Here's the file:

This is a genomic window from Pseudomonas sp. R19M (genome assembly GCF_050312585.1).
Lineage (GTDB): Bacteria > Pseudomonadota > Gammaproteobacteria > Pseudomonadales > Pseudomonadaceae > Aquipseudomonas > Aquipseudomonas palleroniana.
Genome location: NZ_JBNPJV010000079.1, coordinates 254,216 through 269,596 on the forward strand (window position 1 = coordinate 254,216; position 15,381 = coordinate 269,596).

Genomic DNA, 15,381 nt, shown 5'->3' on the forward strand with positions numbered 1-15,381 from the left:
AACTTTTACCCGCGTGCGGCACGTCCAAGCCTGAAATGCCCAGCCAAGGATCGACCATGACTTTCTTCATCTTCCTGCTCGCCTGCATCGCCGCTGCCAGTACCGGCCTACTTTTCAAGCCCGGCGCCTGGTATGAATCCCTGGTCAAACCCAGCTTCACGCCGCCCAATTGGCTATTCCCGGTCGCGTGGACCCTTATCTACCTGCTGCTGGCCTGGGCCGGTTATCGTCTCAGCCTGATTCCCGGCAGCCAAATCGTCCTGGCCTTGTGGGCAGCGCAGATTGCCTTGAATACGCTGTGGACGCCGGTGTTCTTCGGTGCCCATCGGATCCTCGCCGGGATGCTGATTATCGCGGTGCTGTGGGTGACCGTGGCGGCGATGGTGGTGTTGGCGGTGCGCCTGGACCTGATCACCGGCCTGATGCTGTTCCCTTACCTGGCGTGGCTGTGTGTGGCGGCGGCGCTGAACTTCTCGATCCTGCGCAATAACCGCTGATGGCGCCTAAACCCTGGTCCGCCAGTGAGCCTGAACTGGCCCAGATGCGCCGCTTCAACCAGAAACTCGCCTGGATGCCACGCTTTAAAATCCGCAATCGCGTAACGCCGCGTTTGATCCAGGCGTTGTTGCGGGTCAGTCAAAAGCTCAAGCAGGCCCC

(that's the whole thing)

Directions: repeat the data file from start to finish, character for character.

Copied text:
This is a genomic window from Pseudomonas sp. R19M (genome assembly GCF_050312585.1).
Lineage (GTDB): Bacteria > Pseudomonadota > Gammaproteobacteria > Pseudomonadales > Pseudomonadaceae > Aquipseudomonas > Aquipseudomonas palleroniana.
Genome location: NZ_JBNPJV010000079.1, coordinates 254,216 through 269,596 on the forward strand (window position 1 = coordinate 254,216; position 15,381 = coordinate 269,596).

Genomic DNA, 15,381 nt, shown 5'->3' on the forward strand with positions numbered 1-15,381 from the left:
AACTTTTACCCGCGTGCGGCACGTCCAAGCCTGAAATGCCCAGCCAAGGATCGACCATGACTTTCTTCATCTTCCTGCTCGCCTGCATCGCCGCTGCCAGTACCGGCCTACTTTTCAAGCCCGGCGCCTGGTATGAATCCCTGGTCAAACCCAGCTTCACGCCGCCCAATTGGCTATTCCCGGTCGCGTGGACCCTTATCTACCTGCTGCTGGCCTGGGCCGGTTATCGTCTCAGCCTGATTCCCGGCAGCCAAATCGTCCTGGCCTTGTGGGCAGCGCAGATTGCCTTGAATACGCTGTGGACGCCGGTGTTCTTCGGTGCCCATCGGATCCTCGCCGGGATGCTGATTATCGCGGTGCTGTGGGTGACCGTGGCGGCGATGGTGGTGTTGGCGGTGCGCCTGGACCTGATCACCGGCCTGATGCTGTTCCCTTACCTGGCGTGGCTGTGTGTGGCGGCGGCGCTGAACTTCTCGATCCTGCGCAATAACCGCTGATGGCGCCTAAACCCTGGTCCGCCAGTGAGCCTGAACTGGCCCAGATGCGCCGCTTCAACCAGAAACTCGCCTGGATGCCACGCTTTAAAATCCGCAATCGCGTAACGCCGCGTTTGATCCAGGCGTTGTTGCGGGTCAGTCAAAAGCTCAAGCAGGCCCC